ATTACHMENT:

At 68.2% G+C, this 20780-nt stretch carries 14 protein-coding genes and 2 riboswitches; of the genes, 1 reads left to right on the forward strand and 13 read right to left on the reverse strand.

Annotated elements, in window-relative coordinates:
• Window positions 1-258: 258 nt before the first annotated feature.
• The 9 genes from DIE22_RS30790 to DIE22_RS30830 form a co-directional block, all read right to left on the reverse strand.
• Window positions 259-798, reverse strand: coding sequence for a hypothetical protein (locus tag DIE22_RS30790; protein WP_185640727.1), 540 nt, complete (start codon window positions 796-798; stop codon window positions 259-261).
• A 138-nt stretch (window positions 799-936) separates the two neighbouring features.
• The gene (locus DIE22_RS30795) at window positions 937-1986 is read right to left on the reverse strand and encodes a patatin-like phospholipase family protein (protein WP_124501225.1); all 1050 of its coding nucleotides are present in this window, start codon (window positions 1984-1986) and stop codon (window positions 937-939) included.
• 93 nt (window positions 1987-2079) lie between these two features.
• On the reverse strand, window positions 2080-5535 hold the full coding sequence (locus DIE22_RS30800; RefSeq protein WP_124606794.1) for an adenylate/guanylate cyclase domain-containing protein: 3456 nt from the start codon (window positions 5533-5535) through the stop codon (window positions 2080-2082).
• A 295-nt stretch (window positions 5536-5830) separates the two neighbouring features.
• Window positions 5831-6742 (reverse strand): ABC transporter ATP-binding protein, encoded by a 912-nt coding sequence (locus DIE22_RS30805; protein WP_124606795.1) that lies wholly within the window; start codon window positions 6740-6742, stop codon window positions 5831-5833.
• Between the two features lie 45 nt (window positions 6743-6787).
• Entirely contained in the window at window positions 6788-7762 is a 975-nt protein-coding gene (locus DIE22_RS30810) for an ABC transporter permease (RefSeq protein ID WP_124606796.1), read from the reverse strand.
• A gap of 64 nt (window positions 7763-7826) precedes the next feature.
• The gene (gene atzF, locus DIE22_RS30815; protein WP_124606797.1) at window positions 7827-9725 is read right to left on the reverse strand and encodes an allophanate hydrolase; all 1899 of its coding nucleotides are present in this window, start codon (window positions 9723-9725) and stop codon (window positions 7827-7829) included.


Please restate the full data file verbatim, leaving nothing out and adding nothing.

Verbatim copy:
At 68.2% G+C, this 20780-nt stretch carries 14 protein-coding genes and 2 riboswitches; of the genes, 1 reads left to right on the forward strand and 13 read right to left on the reverse strand.

Annotated elements, in window-relative coordinates:
• Window positions 1-258: 258 nt before the first annotated feature.
• The 9 genes from DIE22_RS30790 to DIE22_RS30830 form a co-directional block, all read right to left on the reverse strand.
• Window positions 259-798, reverse strand: coding sequence for a hypothetical protein (locus tag DIE22_RS30790; protein WP_185640727.1), 540 nt, complete (start codon window positions 796-798; stop codon window positions 259-261).
• A 138-nt stretch (window positions 799-936) separates the two neighbouring features.
• The gene (locus DIE22_RS30795) at window positions 937-1986 is read right to left on the reverse strand and encodes a patatin-like phospholipase family protein (protein WP_124501225.1); all 1050 of its coding nucleotides are present in this window, start codon (window positions 1984-1986) and stop codon (window positions 937-939) included.
• 93 nt (window positions 1987-2079) lie between these two features.
• On the reverse strand, window positions 2080-5535 hold the full coding sequence (locus DIE22_RS30800; RefSeq protein WP_124606794.1) for an adenylate/guanylate cyclase domain-containing protein: 3456 nt from the start codon (window positions 5533-5535) through the stop codon (window positions 2080-2082).
• A 295-nt stretch (window positions 5536-5830) separates the two neighbouring features.
• Window positions 5831-6742 (reverse strand): ABC transporter ATP-binding protein, encoded by a 912-nt coding sequence (locus DIE22_RS30805; protein WP_124606795.1) that lies wholly within the window; start codon window positions 6740-6742, stop codon window positions 5831-5833.
• Between the two features lie 45 nt (window positions 6743-6787).
• Entirely contained in the window at window positions 6788-7762 is a 975-nt protein-coding gene (locus DIE22_RS30810) for an ABC transporter permease (RefSeq protein ID WP_124606796.1), read from the reverse strand.
• A gap of 64 nt (window positions 7763-7826) precedes the next feature.
• The gene (gene atzF, locus DIE22_RS30815; protein WP_124606797.1) at window positions 7827-9725 is read right to left on the reverse strand and encodes an allophanate hydrolase; all 1899 of its coding nucleotides are present in this window, start codon (window positions 9723-9725) and stop codon (window positions 7827-7829) included.